The weather in Toronto hadn’t even settled below zero yet, but already weeks of sitting alone in my apartment and pacing restlessly from coffee shop to coffee shop in my neighborhood, trying to write, were giving me cabin fever. All work and no play makes Pipes a dull girl.
I had to get away; away from my too-familiar city, away from the barking dog in the apartment downstairs, away from my darling partner whose comings and goings to the daily grind of his office reminded me of the routine, society and paycheck I’d abandoned. I needed to know: would writing be easier if I changed settings? If I removed the temptations of cooking, cleaning and reliable Internet?
Just like that, I bought a cheap flight to the Dominican.
The salt air blowing off the sea is soft and moist, impregnating the paper of the books I brought along, bending the pages into curvy waves. By noon, everything looks like it has been dropped in a bathtub, including me.
My body, unprepared for a sudden thirty degree change in weather, is sweating like a bucket that has sprung multiple leaks. My hat, shirt and shorts are soaked in a potent stew of sunscreen, bug spray and intermittent rain.
Hours of grinding my teeth over downtown noise pollution seem hilarious now. I should know better; planet earth is noisy by nature. You can’t travel expecting silence, just a change of audio scenery.
Leaving behind the week-long fire alarm testing in my condo, I now have the operatic yawps of tree frogs in the bamboo outside my mesh-screened bedroom window. Instead of wailing sirens I have the roar and bellow of tropical storms, rain pounding on the metal roof, winds howling through the palms. In place of the high-pitched yapping of a toy canine, there are the mournful caterwauls and angry hissing of feral felines, and the distant boom of Latin beats from trucks parked on the beach.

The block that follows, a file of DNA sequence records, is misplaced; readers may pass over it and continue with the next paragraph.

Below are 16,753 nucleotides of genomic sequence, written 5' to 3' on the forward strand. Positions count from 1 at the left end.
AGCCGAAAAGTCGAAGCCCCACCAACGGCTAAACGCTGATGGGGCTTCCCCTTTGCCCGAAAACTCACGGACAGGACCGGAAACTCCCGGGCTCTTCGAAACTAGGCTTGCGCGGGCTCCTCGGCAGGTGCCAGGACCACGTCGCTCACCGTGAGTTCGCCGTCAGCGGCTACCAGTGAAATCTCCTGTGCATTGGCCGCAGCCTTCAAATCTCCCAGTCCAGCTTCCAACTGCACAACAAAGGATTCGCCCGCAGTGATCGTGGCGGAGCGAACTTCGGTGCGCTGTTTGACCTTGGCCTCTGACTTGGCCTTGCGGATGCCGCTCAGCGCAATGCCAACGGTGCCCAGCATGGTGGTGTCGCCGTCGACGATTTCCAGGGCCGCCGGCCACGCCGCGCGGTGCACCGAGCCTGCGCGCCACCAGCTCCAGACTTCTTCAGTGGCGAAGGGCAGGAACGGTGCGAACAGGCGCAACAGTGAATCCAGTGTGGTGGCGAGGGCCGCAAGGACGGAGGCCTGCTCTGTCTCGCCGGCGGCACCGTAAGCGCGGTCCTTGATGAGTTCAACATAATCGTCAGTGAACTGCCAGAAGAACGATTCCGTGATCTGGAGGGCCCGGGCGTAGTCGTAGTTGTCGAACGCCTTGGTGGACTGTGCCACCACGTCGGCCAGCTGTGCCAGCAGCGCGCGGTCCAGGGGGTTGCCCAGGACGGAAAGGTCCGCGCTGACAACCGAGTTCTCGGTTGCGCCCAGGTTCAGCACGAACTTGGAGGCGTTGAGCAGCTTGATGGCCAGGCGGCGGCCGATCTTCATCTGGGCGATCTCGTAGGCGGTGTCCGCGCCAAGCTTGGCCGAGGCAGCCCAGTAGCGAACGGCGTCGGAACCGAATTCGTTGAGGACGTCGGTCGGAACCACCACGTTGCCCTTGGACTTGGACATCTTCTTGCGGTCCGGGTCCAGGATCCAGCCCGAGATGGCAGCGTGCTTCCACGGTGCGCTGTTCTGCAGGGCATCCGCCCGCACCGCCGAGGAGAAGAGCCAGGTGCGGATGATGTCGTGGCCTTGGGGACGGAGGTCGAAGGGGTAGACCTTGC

On my first night, I lay awake, not so much from the new sounds I could hear, but straining for one that was missing. Staring up at the gauzy curtain of the mosquito net I’d brought from home, I waited for the tell-tale bzzz alerting me to the fact that I was about to donate blood without consent. I heard nothing.
My bug fear approaches the levels of paranoia that some people have about zombies, nuns, or republicans. I can’t help myself, the little bastards terrify me. But the beach is not the jungle, and armed with an extremely liberal coating of DEET (I spray my legs and feet so vigorously that they look shellacked – my toenail polish has melted off in several places from the chemicals) I have so far managed less than 10 itchy bites, all on my legs. We’ll see how I fare over the next 10 days.
There are, of course, other bugs. This is the tropics; living things of all shapes and sizes thrive in a hot, damp climate. Unseen but distantly present are the creatures of nightmare: tarantulas, cockroaches, millipedes. Ever present but equally invisible are minute sand fleas, midges and ants so incredibly wee that you could easily mistake one for an eyelash or a speck of dirt until you see them moving.